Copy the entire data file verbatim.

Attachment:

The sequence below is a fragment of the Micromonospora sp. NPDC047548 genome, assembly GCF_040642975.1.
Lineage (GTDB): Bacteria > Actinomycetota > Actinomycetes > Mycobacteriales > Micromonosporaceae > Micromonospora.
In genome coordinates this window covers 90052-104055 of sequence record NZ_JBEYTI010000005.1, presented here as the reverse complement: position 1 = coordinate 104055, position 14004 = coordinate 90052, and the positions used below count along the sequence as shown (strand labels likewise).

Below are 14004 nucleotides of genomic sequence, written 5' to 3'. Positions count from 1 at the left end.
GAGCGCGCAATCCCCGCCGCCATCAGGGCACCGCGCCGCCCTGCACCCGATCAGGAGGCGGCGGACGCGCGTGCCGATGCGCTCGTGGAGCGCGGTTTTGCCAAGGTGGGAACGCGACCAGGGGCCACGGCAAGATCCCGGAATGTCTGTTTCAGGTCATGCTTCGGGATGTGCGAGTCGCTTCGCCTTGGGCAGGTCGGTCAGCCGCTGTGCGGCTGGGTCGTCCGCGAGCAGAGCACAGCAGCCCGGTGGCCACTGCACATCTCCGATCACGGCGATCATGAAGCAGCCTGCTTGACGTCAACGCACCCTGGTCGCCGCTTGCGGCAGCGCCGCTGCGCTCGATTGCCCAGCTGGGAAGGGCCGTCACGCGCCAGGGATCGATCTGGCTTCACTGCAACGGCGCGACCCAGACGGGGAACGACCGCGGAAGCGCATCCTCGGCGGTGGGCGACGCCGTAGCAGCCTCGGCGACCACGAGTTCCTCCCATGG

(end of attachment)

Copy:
The sequence below is a fragment of the Micromonospora sp. NPDC047548 genome, assembly GCF_040642975.1.
Lineage (GTDB): Bacteria > Actinomycetota > Actinomycetes > Mycobacteriales > Micromonosporaceae > Micromonospora.
In genome coordinates this window covers 90052-104055 of sequence record NZ_JBEYTI010000005.1, presented here as the reverse complement: position 1 = coordinate 104055, position 14004 = coordinate 90052, and the positions used below count along the sequence as shown (strand labels likewise).

Below are 14004 nucleotides of genomic sequence, written 5' to 3'. Positions count from 1 at the left end.
GAGCGCGCAATCCCCGCCGCCATCAGGGCACCGCGCCGCCCTGCACCCGATCAGGAGGCGGCGGACGCGCGTGCCGATGCGCTCGTGGAGCGCGGTTTTGCCAAGGTGGGAACGCGACCAGGGGCCACGGCAAGATCCCGGAATGTCTGTTTCAGGTCATGCTTCGGGATGTGCGAGTCGCTTCGCCTTGGGCAGGTCGGTCAGCCGCTGTGCGGCTGGGTCGTCCGCGAGCAGAGCACAGCAGCCCGGTGGCCACTGCACATCTCCGATCACGGCGATCATGAAGCAGCCTGCTTGACGTCAACGCACCCTGGTCGCCGCTTGCGGCAGCGCCGCTGCGCTCGATTGCCCAGCTGGGAAGGGCCGTCACGCGCCAGGGATCGATCTGGCTTCACTGCAACGGCGCGACCCAGACGGGGAACGACCGCGGAAGCGCATCCTCGGCGGTGGGCGACGCCGTAGCAGCCTCGGCGACCACGAGTTCCTCCCATGG